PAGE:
Saturday was easily his best game of the year, as Buffalo struggled to score yet again and Lehner put the team on his back, to keep the one-goal game in Buffalo’s favor. He had at least four truly highlight reel saves, including a desperation paddle save and a terrific left-pad stop on a two-on-one. Continue reading

Crease Crash Course: Lehner Lags Ever So Slightly Behind Andersen’s Gem

Thursday’s loss to the Maple Leafs was really more bad fortune than poor play for the Sabres. Robin Lehner played a strong game in goal only to see his performance eclipsed by Frederik Andersen’s 42-save gem.

Buffalo poured scoring chances on the Leafs goal only to see Andersen make a number of highlight reel saves – none better than his left pad robbery of Zemgus Girgensons. The two goaltenders combined for 70 saves in total as Lehner kept his team in the game for the full 60 minutes while Andersen basically took two points from the Sabres all on his own. It wasn’t all that much different than Buffalo’s 2-1 loss to Vancouver in October when the Sabres simply couldn’t solve Jacob Markstrom.

It may be more beneficial to break down one of Andersen’s numerous dazzling saves as he turned in a truly impressive technical performance. Early in the year, Andersen appeared to be playing well outside of his comfort zone but he was in peak form on Thursday. Lehner’s play was without merit either. In a game where his team dominated, Buffalo’s goaltender didn’t let his squad down. It would have been very easy for Lehner to allow a goal or two more, leaving the game well out of reach for the Sabres.

The one play I chose to take a closer look at was the first Leafs goal where Mitch Marner beat Dmitri Kulikov and Lehner to the far post to open the scoring. It was a goal where Lehner had very little chance to make the save, although it seems to me that he didn’t make the best possible choice either. Continue reading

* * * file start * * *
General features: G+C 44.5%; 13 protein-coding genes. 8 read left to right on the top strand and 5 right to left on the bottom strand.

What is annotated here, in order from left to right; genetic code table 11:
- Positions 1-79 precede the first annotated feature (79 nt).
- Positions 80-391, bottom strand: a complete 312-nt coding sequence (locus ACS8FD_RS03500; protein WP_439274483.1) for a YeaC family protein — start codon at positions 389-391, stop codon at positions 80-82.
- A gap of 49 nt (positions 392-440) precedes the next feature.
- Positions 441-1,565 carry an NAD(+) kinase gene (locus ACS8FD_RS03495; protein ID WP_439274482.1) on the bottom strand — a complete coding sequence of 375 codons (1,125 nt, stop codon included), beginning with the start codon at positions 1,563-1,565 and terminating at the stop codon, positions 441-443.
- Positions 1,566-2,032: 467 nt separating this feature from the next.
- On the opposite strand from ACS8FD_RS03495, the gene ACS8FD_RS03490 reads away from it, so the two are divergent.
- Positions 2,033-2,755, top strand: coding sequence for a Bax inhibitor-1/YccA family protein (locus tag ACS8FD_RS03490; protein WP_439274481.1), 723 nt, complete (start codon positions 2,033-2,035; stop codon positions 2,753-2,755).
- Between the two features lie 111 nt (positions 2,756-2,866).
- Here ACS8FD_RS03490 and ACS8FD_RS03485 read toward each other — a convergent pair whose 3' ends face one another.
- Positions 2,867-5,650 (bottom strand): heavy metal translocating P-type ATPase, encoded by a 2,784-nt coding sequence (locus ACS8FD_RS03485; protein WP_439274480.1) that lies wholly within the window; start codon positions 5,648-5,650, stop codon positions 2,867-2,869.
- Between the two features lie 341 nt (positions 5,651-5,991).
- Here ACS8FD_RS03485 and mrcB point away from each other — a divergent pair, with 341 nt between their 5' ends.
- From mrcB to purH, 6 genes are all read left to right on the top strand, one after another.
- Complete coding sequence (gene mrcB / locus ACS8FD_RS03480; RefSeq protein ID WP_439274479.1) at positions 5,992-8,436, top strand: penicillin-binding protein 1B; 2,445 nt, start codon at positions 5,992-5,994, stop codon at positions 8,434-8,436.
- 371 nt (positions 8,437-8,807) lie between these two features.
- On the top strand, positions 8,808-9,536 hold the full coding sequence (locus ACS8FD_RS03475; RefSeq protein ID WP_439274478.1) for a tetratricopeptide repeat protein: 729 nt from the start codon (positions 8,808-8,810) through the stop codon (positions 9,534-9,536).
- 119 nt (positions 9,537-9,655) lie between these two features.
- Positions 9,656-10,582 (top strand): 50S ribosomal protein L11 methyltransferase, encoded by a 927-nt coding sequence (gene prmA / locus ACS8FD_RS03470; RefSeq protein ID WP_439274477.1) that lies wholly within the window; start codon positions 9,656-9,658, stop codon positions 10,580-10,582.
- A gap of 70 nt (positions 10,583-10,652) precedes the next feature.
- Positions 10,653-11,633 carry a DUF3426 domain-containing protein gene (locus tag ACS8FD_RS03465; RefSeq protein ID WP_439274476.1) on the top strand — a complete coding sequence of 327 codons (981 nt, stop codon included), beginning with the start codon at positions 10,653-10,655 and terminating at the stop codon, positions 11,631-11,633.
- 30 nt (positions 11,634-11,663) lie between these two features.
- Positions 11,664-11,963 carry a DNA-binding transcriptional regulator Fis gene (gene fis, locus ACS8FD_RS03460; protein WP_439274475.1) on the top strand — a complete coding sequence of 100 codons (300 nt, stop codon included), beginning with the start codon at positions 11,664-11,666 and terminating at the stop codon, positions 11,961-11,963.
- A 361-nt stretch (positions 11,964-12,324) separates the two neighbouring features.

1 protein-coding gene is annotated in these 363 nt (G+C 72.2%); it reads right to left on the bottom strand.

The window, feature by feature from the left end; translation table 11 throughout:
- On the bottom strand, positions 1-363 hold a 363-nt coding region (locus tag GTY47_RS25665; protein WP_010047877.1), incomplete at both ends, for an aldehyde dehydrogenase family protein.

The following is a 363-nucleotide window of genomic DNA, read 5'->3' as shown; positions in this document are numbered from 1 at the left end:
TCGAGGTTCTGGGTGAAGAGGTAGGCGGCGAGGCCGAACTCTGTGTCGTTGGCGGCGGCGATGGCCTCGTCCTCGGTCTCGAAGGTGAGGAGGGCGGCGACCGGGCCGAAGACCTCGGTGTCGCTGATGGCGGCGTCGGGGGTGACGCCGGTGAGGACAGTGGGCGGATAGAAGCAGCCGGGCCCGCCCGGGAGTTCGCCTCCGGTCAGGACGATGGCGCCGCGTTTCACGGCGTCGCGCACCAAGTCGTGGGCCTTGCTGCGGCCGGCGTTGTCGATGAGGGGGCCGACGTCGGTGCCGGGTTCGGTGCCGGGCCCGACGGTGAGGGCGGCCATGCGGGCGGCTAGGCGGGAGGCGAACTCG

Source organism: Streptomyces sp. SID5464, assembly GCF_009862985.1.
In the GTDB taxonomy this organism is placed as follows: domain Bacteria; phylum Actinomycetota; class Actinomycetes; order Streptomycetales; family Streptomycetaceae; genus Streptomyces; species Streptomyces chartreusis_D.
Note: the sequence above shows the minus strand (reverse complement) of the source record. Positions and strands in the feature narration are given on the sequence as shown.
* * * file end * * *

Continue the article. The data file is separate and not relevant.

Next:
Crease Crash Course: Far Pad Shots and Rebound Control Myths

Rebound control has been a hot topic this year when it comes to Buffalo’s goaltenders. Robin Lehner has been at the forefront of these complaints as it seems many a fan are of the opinion that he’s incapable of controlling the pucks that strike him throughout the game.

While it’s a fair assessment to say that Lehner has allowed more rebounds than Anders Nilsson, who has swallowed up most of the pucks fired in his direction, he’s hardly been costing the Sabres points with his play. As yet another goal was scored off a rebound against Minnesota, I thought I’d dive a little deeper into this argument.

If you’re looking for a good breakdown on quality rebound control, InGoal Magazine has a nice breakdown of Louis Domingue that’s a nice read. You’ll notice that the two highlighted saves in that post feature rebounds coming off the goalie. They’re a way of life, especially when players are shooting to score. Continue reading

Crease Crash Course: Back-to-Back Gems from Nilsson and Lehner

The Sabres righted the ship in a big way this weekend, shutting out the Florida Panthers at home and following with a stellar 3-1 win the following day in Winnipeg.